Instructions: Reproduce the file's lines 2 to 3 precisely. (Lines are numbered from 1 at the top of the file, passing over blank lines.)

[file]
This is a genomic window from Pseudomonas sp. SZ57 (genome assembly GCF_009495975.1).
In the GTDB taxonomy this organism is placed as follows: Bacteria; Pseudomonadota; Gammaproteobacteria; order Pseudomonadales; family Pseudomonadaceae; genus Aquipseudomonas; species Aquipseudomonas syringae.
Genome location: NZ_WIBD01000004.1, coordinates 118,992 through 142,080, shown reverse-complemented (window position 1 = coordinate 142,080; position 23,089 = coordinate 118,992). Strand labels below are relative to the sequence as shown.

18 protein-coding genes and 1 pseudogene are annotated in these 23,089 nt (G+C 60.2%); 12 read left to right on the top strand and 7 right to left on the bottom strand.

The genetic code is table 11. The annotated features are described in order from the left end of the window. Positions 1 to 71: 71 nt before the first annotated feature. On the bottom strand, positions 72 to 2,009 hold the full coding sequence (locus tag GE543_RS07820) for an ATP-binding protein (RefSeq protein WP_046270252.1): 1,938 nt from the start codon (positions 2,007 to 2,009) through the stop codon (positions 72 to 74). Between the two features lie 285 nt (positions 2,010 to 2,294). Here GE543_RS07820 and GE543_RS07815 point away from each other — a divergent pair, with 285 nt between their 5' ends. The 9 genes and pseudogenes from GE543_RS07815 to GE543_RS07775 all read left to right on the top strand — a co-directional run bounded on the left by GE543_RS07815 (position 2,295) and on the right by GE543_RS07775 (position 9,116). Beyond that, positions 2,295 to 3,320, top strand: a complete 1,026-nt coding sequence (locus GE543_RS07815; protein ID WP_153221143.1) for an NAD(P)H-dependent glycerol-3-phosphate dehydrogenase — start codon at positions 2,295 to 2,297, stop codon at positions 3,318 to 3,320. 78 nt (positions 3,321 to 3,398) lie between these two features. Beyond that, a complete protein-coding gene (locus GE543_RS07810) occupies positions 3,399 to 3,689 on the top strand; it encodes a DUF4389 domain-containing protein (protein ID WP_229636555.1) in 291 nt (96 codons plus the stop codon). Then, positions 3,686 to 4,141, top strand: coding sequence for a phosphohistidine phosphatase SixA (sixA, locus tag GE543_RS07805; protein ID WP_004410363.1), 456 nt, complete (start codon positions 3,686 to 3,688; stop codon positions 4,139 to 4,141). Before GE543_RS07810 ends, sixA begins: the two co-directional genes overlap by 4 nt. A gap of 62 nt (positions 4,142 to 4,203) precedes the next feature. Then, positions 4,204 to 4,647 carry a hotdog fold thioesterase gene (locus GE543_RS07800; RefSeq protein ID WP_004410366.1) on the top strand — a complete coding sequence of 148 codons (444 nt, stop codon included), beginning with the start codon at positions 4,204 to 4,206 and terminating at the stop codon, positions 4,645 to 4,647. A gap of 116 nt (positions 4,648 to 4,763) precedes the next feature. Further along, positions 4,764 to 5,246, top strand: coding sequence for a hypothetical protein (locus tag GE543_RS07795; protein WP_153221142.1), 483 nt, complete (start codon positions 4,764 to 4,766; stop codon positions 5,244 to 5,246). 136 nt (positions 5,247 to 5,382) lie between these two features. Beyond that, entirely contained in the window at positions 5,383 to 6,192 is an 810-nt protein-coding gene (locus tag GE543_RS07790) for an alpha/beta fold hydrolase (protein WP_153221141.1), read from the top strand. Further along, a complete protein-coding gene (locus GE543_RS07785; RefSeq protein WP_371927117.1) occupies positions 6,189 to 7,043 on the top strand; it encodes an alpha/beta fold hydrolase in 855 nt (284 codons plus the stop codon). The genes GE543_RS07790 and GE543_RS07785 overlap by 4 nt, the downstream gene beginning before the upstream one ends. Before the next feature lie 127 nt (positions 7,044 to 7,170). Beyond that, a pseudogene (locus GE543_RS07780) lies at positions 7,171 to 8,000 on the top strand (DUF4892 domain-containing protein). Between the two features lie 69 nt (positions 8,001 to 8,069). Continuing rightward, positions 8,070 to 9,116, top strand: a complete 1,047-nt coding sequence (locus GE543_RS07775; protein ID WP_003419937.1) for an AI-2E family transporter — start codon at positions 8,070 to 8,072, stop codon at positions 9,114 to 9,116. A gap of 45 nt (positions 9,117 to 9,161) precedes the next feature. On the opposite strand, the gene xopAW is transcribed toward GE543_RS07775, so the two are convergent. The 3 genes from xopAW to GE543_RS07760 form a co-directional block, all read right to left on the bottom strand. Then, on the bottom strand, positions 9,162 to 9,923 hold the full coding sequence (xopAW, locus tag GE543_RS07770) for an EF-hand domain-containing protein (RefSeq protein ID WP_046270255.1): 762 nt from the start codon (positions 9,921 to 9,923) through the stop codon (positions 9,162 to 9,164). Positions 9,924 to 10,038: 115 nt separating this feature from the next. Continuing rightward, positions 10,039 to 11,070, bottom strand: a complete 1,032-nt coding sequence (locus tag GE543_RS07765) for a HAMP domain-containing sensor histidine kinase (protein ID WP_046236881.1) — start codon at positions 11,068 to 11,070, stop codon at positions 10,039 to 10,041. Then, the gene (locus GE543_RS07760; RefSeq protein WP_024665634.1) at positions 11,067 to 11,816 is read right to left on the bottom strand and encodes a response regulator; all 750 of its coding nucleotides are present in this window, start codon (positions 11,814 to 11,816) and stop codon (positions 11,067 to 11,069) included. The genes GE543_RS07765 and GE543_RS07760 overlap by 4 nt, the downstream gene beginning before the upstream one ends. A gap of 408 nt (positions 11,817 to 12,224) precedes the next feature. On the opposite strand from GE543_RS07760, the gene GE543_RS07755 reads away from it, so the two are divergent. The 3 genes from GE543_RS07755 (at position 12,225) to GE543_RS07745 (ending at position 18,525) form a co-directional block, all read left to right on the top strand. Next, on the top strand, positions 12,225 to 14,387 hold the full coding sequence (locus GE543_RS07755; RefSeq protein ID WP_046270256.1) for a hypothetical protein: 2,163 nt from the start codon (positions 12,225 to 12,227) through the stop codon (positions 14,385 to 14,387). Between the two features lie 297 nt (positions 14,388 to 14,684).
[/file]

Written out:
In the GTDB taxonomy this organism is placed as follows: Bacteria; Pseudomonadota; Gammaproteobacteria; order Pseudomonadales; family Pseudomonadaceae; genus Aquipseudomonas; species Aquipseudomonas syringae.
Genome location: NZ_WIBD01000004.1, coordinates 118,992 through 142,080, shown reverse-complemented (window position 1 = coordinate 142,080; position 23,089 = coordinate 118,992). Strand labels below are relative to the sequence as shown.